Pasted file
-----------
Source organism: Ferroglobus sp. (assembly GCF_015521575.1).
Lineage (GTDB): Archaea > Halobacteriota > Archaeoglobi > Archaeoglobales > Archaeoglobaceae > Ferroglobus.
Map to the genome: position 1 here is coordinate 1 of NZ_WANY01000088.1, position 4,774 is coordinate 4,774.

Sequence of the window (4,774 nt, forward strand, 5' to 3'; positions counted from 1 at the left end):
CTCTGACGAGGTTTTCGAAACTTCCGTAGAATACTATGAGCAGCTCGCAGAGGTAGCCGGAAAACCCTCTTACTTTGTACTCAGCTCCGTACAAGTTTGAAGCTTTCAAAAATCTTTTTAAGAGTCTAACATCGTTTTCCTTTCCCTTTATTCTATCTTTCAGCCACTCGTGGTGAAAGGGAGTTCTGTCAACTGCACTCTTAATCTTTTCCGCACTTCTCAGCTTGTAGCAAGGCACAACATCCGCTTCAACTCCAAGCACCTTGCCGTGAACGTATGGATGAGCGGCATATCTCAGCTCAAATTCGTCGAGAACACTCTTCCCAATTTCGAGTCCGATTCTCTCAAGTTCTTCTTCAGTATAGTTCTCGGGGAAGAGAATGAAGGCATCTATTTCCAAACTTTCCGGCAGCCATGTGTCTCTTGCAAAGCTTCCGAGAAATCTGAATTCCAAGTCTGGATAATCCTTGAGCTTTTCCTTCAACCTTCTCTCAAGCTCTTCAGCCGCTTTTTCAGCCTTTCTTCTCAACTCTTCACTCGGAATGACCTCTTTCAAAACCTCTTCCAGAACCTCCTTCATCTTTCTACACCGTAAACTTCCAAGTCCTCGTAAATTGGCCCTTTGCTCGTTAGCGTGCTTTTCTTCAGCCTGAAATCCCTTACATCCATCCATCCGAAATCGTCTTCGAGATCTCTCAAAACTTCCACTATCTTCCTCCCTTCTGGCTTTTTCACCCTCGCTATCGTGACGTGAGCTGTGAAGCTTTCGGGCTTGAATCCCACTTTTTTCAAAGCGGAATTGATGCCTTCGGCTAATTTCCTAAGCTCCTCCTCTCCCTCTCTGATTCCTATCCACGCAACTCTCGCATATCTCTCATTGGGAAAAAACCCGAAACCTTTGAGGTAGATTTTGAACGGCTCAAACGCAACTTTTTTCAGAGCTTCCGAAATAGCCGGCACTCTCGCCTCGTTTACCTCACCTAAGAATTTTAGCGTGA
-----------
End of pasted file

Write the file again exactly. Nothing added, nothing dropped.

Source organism: Ferroglobus sp. (assembly GCF_015521575.1).
Lineage (GTDB): Archaea > Halobacteriota > Archaeoglobi > Archaeoglobales > Archaeoglobaceae > Ferroglobus.
Map to the genome: position 1 here is coordinate 1 of NZ_WANY01000088.1, position 4,774 is coordinate 4,774.

Sequence of the window (4,774 nt, forward strand, 5' to 3'; positions counted from 1 at the left end):
CTCTGACGAGGTTTTCGAAACTTCCGTAGAATACTATGAGCAGCTCGCAGAGGTAGCCGGAAAACCCTCTTACTTTGTACTCAGCTCCGTACAAGTTTGAAGCTTTCAAAAATCTTTTTAAGAGTCTAACATCGTTTTCCTTTCCCTTTATTCTATCTTTCAGCCACTCGTGGTGAAAGGGAGTTCTGTCAACTGCACTCTTAATCTTTTCCGCACTTCTCAGCTTGTAGCAAGGCACAACATCCGCTTCAACTCCAAGCACCTTGCCGTGAACGTATGGATGAGCGGCATATCTCAGCTCAAATTCGTCGAGAACACTCTTCCCAATTTCGAGTCCGATTCTCTCAAGTTCTTCTTCAGTATAGTTCTCGGGGAAGAGAATGAAGGCATCTATTTCCAAACTTTCCGGCAGCCATGTGTCTCTTGCAAAGCTTCCGAGAAATCTGAATTCCAAGTCTGGATAATCCTTGAGCTTTTCCTTCAACCTTCTCTCAAGCTCTTCAGCCGCTTTTTCAGCCTTTCTTCTCAACTCTTCACTCGGAATGACCTCTTTCAAAACCTCTTCCAGAACCTCCTTCATCTTTCTACACCGTAAACTTCCAAGTCCTCGTAAATTGGCCCTTTGCTCGTTAGCGTGCTTTTCTTCAGCCTGAAATCCCTTACATCCATCCATCCGAAATCGTCTTCGAGATCTCTCAAAACTTCCACTATCTTCCTCCCTTCTGGCTTTTTCACCCTCGCTATCGTGACGTGAGCTGTGAAGCTTTCGGGCTTGAATCCCACTTTTTTCAAAGCGGAATTGATGCCTTCGGCTAATTTCCTAAGCTCCTCCTCTCCCTCTCTGATTCCTATCCACGCAACTCTCGCATATCTCTCATTGGGAAAAAACCCGAAACCTTTGAGGTAGATTTTGAACGGCTCAAACGCAACTTTTTTCAGAGCTTCCGAAATAGCCGGCACTCTCGCCTCGTTTACCTCACCTAAGAATTTTAGCGTGA